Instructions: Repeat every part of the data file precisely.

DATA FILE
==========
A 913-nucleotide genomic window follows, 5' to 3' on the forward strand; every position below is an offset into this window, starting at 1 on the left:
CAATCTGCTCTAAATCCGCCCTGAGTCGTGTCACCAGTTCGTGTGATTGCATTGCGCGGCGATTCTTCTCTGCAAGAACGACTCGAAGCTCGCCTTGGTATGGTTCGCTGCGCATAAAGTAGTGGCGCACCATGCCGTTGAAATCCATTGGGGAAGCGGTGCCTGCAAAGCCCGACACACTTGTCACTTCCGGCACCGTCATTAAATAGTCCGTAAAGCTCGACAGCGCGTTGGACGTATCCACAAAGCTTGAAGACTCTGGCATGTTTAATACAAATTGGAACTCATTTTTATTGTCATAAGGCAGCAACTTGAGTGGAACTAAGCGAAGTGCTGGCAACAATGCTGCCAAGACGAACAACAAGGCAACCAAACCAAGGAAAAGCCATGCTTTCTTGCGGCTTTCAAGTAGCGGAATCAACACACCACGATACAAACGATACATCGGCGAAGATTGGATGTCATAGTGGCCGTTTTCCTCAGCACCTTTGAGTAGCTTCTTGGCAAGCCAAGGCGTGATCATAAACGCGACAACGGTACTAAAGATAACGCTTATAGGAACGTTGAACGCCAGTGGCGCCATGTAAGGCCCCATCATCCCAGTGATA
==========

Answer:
A 913-nucleotide genomic window follows, 5' to 3' on the forward strand; every position below is an offset into this window, starting at 1 on the left:
CAATCTGCTCTAAATCCGCCCTGAGTCGTGTCACCAGTTCGTGTGATTGCATTGCGCGGCGATTCTTCTCTGCAAGAACGACTCGAAGCTCGCCTTGGTATGGTTCGCTGCGCATAAAGTAGTGGCGCACCATGCCGTTGAAATCCATTGGGGAAGCGGTGCCTGCAAAGCCCGACACACTTGTCACTTCCGGCACCGTCATTAAATAGTCCGTAAAGCTCGACAGCGCGTTGGACGTATCCACAAAGCTTGAAGACTCTGGCATGTTTAATACAAATTGGAACTCATTTTTATTGTCATAAGGCAGCAACTTGAGTGGAACTAAGCGAAGTGCTGGCAACAATGCTGCCAAGACGAACAACAAGGCAACCAAACCAAGGAAAAGCCATGCTTTCTTGCGGCTTTCAAGTAGCGGAATCAACACACCACGATACAAACGATACATCGGCGAAGATTGGATGTCATAGTGGCCGTTTTCCTCAGCACCTTTGAGTAGCTTCTTGGCAAGCCAAGGCGTGATCATAAACGCGACAACGGTACTAAAGATAACGCTTATAGGAACGTTGAACGCCAGTGGCGCCATGTAAGGCCCCATCATCCCAGTGATA